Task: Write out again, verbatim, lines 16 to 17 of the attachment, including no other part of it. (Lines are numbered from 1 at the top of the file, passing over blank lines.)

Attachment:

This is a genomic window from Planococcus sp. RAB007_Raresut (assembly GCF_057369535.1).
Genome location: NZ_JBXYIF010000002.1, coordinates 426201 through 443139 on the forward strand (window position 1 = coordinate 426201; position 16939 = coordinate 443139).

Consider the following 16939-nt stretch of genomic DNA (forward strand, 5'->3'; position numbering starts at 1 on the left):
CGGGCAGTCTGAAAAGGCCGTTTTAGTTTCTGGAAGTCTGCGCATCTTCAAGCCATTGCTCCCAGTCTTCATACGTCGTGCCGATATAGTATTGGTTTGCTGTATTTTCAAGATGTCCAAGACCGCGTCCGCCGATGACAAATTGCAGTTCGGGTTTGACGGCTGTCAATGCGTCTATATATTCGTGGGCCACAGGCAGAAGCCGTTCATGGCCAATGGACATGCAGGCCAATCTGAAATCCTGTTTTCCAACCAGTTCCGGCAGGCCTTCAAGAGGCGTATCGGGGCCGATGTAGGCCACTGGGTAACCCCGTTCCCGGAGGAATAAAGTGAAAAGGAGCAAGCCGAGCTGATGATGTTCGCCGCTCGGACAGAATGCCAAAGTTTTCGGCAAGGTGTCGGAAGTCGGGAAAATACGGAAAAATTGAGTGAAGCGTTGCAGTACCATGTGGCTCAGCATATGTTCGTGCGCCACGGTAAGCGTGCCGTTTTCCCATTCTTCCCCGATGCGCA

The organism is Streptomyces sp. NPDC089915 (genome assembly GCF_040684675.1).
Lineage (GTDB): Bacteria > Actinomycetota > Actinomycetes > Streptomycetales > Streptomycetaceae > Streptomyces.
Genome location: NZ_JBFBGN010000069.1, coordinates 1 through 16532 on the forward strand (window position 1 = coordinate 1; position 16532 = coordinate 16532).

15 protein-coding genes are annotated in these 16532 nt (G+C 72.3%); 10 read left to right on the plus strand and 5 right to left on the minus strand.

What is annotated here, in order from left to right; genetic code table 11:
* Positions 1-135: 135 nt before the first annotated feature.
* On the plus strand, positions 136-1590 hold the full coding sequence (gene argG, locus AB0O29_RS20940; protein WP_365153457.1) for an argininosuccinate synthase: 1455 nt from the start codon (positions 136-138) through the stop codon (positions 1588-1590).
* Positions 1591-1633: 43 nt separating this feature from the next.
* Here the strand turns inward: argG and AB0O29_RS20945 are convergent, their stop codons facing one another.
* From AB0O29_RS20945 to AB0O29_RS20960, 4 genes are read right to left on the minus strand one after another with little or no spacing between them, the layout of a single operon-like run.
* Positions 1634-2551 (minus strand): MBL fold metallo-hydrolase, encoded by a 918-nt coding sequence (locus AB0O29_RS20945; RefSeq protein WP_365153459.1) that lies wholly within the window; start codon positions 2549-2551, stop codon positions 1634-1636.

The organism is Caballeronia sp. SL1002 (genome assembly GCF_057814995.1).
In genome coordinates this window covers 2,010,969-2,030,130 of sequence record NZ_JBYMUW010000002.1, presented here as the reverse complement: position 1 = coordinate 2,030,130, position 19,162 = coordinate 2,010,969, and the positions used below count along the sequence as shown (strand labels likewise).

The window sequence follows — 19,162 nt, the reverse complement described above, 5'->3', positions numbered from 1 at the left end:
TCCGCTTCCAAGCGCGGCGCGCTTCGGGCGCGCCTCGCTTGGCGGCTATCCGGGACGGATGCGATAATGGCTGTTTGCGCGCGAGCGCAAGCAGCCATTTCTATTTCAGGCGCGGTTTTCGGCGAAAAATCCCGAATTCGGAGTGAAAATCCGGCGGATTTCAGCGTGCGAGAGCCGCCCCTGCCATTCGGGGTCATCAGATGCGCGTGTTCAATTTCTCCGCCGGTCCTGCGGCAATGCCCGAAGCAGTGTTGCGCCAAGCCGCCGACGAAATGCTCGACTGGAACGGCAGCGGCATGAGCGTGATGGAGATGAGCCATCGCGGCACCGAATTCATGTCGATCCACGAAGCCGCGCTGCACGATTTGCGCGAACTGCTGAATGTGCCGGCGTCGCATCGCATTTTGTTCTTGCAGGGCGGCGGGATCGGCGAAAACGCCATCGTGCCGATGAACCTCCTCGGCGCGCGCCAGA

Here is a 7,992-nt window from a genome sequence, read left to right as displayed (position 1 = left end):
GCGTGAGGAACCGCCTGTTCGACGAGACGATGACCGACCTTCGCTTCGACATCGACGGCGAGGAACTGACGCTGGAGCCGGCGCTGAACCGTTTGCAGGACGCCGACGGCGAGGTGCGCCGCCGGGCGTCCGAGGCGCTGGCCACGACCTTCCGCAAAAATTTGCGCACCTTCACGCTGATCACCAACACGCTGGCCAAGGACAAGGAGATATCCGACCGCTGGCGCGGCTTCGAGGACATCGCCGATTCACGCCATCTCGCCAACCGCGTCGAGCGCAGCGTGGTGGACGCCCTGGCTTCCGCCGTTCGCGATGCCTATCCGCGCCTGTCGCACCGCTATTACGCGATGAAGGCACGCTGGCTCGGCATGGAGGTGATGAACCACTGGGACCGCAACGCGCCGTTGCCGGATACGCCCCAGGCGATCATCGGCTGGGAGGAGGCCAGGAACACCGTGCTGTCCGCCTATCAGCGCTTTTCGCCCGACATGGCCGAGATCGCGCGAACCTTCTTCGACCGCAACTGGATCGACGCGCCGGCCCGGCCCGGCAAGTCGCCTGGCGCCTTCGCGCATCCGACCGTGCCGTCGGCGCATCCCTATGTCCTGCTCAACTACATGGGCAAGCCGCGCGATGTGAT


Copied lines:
The organism is Caballeronia sp. SL1002 (genome assembly GCF_057814995.1).
In genome coordinates this window covers 2,010,969-2,030,130 of sequence record NZ_JBYMUW010000002.1, presented here as the reverse complement: position 1 = coordinate 2,030,130, position 19,162 = coordinate 2,010,969, and the positions used below count along the sequence as shown (strand labels likewise).